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What is ESOL?

WHAT DOES IT MEAN?

ESOL means English for Speakers of Other Languages. ESOL courses are for people who don’t have English as their first language and are living in the UK. The most common curriculum and ESOL exams used in the UK are ESOL ‘Skills for Life’.

These courses are usually free if a learner meets the eligibility criteria:

aged 19 or over,
has been resident in the UK for at least 3 years or
has pre-settled or settled status or
is a refugee or
an asylum seeker who has been in the UK for at least 6 months.

* these criteria are reviewed annually and are subject to change

ESOL LEVELS

There are ESOL Skills for Life courses to help learners from complete beginner to advanced level. The levels, from lowest to highest are:

Pre-Entry (or ‘New to ESOL’) > Entry 1 > Entry 2 > Entry 3 > Level 1 > Level 2

This diagram shows how ESOL levels match the levels in other English testing systems:

ESOL qualifications for mobile phones

CEFR Level

ESOL Skills for life

IELTS

Cambridge Main suite

EELT Levels

C2

9
8.5

CPE

Advanced

Proficient user

C1

L2

8
7.5
7

CAE

Lower Advanced

High Intermediate

B2

L1

6.5
6
5.5

FCE

Intermediate

Independent user

 

B1

E3

5
4.5
4

PET

Pre-Intermediate

A2

E2

KET

Elementary

Basic user

 

A1

E1

Beginner

Pre-entry

Glossary:

  • CEFR – Common European Framework of Reference for Languages
  • IELTS – International English Language Testing System
  • ELT – English Language Teaching
  • CPE – Certificate of Proficiency in English
  • CAE – Certificate in Advanced English
  • FCE – First Certificate in English
  • PET – Preliminary English Test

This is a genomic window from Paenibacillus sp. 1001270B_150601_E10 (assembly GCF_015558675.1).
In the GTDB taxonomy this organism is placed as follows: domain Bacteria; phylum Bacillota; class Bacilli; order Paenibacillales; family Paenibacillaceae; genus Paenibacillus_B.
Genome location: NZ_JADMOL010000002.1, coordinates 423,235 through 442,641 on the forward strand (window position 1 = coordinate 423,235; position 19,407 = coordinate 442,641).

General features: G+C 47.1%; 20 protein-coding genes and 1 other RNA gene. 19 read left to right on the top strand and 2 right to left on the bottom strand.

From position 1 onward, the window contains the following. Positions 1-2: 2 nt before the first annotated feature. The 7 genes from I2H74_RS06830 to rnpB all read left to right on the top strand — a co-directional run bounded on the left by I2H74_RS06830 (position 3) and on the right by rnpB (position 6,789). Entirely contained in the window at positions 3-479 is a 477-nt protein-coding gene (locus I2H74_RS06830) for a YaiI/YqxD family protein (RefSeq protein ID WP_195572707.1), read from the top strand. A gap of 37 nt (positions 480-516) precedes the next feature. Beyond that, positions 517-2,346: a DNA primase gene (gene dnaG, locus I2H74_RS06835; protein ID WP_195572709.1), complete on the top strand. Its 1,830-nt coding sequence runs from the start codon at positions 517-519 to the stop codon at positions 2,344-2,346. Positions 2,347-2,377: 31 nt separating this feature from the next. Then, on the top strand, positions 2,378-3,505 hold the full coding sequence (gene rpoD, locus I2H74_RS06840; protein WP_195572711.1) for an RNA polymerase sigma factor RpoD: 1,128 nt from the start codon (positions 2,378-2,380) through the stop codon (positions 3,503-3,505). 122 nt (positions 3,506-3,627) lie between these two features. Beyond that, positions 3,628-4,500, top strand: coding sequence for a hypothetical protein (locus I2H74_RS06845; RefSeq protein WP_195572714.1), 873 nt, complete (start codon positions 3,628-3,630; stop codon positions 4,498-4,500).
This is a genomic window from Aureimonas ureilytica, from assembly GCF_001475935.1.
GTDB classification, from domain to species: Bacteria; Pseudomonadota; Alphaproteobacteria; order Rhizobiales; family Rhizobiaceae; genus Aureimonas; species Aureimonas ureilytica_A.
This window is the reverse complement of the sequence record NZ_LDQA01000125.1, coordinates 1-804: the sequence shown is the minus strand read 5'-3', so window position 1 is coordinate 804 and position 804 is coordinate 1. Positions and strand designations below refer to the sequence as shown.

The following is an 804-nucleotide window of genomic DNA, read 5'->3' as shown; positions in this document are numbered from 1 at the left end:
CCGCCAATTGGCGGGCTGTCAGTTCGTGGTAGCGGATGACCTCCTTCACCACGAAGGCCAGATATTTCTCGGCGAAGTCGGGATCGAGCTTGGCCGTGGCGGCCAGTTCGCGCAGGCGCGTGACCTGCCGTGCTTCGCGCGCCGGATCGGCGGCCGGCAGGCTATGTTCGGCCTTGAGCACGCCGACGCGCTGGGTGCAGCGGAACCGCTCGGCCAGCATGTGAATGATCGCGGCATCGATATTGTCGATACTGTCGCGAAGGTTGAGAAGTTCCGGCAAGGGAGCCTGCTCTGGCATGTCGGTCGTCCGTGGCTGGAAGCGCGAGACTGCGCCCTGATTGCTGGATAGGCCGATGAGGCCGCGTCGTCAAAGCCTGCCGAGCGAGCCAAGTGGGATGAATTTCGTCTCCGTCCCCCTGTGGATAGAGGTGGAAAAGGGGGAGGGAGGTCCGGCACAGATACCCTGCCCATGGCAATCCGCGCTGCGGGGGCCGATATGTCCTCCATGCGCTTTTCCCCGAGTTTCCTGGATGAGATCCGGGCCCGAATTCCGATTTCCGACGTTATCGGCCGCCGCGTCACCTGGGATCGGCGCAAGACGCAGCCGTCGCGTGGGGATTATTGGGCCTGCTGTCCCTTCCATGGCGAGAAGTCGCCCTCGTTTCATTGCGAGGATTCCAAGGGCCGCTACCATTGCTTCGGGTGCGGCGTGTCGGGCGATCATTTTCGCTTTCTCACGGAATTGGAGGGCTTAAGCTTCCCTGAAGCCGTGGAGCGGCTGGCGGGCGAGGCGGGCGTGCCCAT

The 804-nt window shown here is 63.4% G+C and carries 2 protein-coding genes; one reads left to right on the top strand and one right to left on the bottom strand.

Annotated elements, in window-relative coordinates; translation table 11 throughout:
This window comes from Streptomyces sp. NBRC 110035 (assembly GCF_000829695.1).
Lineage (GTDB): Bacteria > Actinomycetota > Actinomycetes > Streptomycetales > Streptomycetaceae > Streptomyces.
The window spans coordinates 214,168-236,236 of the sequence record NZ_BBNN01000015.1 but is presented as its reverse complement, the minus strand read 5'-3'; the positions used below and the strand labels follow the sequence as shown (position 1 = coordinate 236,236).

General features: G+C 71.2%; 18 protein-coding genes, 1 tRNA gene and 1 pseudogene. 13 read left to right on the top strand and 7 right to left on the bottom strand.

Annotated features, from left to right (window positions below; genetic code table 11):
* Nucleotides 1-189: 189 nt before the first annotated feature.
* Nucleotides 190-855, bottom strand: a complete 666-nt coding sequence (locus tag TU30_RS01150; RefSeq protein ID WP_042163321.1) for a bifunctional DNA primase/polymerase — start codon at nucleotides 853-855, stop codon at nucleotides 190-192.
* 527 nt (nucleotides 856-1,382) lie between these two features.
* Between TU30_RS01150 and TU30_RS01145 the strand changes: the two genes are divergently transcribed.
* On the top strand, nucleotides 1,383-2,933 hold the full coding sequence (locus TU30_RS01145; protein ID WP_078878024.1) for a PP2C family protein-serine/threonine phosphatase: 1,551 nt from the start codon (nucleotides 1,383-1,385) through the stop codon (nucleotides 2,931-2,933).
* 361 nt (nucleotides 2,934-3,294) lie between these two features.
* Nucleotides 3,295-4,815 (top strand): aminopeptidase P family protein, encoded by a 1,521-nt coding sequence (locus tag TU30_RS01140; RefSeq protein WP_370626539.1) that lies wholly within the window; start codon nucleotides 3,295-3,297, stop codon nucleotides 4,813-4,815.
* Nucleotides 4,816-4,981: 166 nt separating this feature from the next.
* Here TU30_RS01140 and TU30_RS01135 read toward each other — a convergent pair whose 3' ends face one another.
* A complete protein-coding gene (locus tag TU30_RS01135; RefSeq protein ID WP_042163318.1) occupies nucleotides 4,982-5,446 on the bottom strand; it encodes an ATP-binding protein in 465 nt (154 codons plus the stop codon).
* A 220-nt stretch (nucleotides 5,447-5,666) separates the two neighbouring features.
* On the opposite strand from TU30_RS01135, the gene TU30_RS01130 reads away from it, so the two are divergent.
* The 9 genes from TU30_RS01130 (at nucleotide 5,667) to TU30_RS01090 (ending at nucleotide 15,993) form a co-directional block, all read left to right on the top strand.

• KET – Key English Test

 

For example, achieving Entry 3 ESOL is equivalent to CEFR B1, or a score of 5.0 in IELTS.

ESOL Courses

Before a learner starts an ESOL course, most organisations will give them a short interview to find out their level of English, so they can join the most suitable class.

There is no standard length for an ESOL course. They may be long (a full academic year) or short (for example 6 weeks). Most commonly, a learner will study for between 2 to 6 hours per week on an ESOL course. Check these details with the course provider.

 

The academic (school) year in the UK starts in September and finishes in July.

Month

School term

Academic term

September - October

Half term holiday

November - December

Term 1

Term 2

Autumn Term

Christmas holidays (normally 2 weeks)

January - February

Half term holiday

March - April

Term 3

Term 4

Spring Term

Easter holidays (normally 2 weeks)

April - May

Half term holiday

June - July

Term 5

Term 6

Summer Term

Summer holidays (normally 6 weeks)

* The exact dates of each academic (school) year change each year, and exact holiday dates are set locally so are often different across the UK.

ESOL Exams

There are ESOL Skills for Life exams at each level (from Entry 1 to Level 2) in Speaking & Listening, Reading and Writing. Many larger organisations, such as Further Education Colleges, offer ESOL exams (accreditation) but smaller and community-based organisations usually offer ESOL courses without exams. These courses are normally good preparation for an exam course.

Other types of English courses/exams

There are other types of English courses available, for example International ESOL or IELTS. You usually have to pay for these courses. To study at a university in the UK, you may have to prove your level of English. The most common English tests accepted by universities are IELTS, TOEFL, PTE Academic and Cambridge English Advanced, but you should always check the ‘course requirements’ of the university course you want to study.